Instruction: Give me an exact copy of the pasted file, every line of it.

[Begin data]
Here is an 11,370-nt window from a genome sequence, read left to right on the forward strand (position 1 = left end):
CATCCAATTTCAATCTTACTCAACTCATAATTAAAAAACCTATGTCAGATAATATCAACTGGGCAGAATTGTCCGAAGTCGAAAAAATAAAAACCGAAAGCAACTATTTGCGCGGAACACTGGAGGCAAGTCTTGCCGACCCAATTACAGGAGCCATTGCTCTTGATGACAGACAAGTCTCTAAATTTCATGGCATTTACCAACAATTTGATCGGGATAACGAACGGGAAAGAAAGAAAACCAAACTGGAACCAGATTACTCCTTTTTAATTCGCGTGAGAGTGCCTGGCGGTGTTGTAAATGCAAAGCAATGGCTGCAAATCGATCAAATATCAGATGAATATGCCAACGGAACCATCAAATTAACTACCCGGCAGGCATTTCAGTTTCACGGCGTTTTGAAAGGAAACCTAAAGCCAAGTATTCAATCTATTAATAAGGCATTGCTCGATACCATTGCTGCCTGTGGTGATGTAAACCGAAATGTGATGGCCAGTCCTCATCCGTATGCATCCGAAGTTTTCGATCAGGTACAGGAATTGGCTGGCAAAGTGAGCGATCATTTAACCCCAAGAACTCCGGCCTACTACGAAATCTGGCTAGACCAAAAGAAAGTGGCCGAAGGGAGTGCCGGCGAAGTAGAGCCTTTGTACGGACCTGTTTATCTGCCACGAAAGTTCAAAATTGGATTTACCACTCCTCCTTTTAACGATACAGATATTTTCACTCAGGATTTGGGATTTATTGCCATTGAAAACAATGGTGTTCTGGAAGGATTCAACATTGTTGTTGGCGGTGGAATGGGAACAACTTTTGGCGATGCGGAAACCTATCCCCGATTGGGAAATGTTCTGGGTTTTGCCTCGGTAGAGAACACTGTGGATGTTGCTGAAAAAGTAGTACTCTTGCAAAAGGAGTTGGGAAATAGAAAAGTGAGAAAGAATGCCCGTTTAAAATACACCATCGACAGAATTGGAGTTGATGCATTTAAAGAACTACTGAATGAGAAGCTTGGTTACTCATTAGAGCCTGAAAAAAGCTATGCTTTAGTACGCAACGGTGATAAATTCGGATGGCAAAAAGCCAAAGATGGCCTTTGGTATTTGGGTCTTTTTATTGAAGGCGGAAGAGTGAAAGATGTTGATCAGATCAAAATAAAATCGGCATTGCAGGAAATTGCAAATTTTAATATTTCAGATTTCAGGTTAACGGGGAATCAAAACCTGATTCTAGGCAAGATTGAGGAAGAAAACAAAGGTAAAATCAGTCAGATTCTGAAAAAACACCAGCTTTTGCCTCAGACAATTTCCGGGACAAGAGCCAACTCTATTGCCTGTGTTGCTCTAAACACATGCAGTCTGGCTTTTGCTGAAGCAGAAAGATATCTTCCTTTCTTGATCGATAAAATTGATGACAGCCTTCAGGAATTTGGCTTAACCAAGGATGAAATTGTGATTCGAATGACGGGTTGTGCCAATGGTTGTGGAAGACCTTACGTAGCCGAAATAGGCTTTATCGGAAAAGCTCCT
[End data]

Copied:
Here is an 11,370-nt window from a genome sequence, read left to right on the forward strand (position 1 = left end):
CATCCAATTTCAATCTTACTCAACTCATAATTAAAAAACCTATGTCAGATAATATCAACTGGGCAGAATTGTCCGAAGTCGAAAAAATAAAAACCGAAAGCAACTATTTGCGCGGAACACTGGAGGCAAGTCTTGCCGACCCAATTACAGGAGCCATTGCTCTTGATGACAGACAAGTCTCTAAATTTCATGGCATTTACCAACAATTTGATCGGGATAACGAACGGGAAAGAAAGAAAACCAAACTGGAACCAGATTACTCCTTTTTAATTCGCGTGAGAGTGCCTGGCGGTGTTGTAAATGCAAAGCAATGGCTGCAAATCGATCAAATATCAGATGAATATGCCAACGGAACCATCAAATTAACTACCCGGCAGGCATTTCAGTTTCACGGCGTTTTGAAAGGAAACCTAAAGCCAAGTATTCAATCTATTAATAAGGCATTGCTCGATACCATTGCTGCCTGTGGTGATGTAAACCGAAATGTGATGGCCAGTCCTCATCCGTATGCATCCGAAGTTTTCGATCAGGTACAGGAATTGGCTGGCAAAGTGAGCGATCATTTAACCCCAAGAACTCCGGCCTACTACGAAATCTGGCTAGACCAAAAGAAAGTGGCCGAAGGGAGTGCCGGCGAAGTAGAGCCTTTGTACGGACCTGTTTATCTGCCACGAAAGTTCAAAATTGGATTTACCACTCCTCCTTTTAACGATACAGATATTTTCACTCAGGATTTGGGATTTATTGCCATTGAAAACAATGGTGTTCTGGAAGGATTCAACATTGTTGTTGGCGGTGGAATGGGAACAACTTTTGGCGATGCGGAAACCTATCCCCGATTGGGAAATGTTCTGGGTTTTGCCTCGGTAGAGAACACTGTGGATGTTGCTGAAAAAGTAGTACTCTTGCAAAAGGAGTTGGGAAATAGAAAAGTGAGAAAGAATGCCCGTTTAAAATACACCATCGACAGAATTGGAGTTGATGCATTTAAAGAACTACTGAATGAGAAGCTTGGTTACTCATTAGAGCCTGAAAAAAGCTATGCTTTAGTACGCAACGGTGATAAATTCGGATGGCAAAAAGCCAAAGATGGCCTTTGGTATTTGGGTCTTTTTATTGAAGGCGGAAGAGTGAAAGATGTTGATCAGATCAAAATAAAATCGGCATTGCAGGAAATTGCAAATTTTAATATTTCAGATTTCAGGTTAACGGGGAATCAAAACCTGATTCTAGGCAAGATTGAGGAAGAAAACAAAGGTAAAATCAGTCAGATTCTGAAAAAACACCAGCTTTTGCCTCAGACAATTTCCGGGACAAGAGCCAACTCTATTGCCTGTGTTGCTCTAAACACATGCAGTCTGGCTTTTGCTGAAGCAGAAAGATATCTTCCTTTCTTGATCGATAAAATTGATGACAGCCTTCAGGAATTTGGCTTAACCAAGGATGAAATTGTGATTCGAATGACGGGTTGTGCCAATGGTTGTGGAAGACCTTACGTAGCCGAAATAGGCTTTATCGGAAAAGCTCCT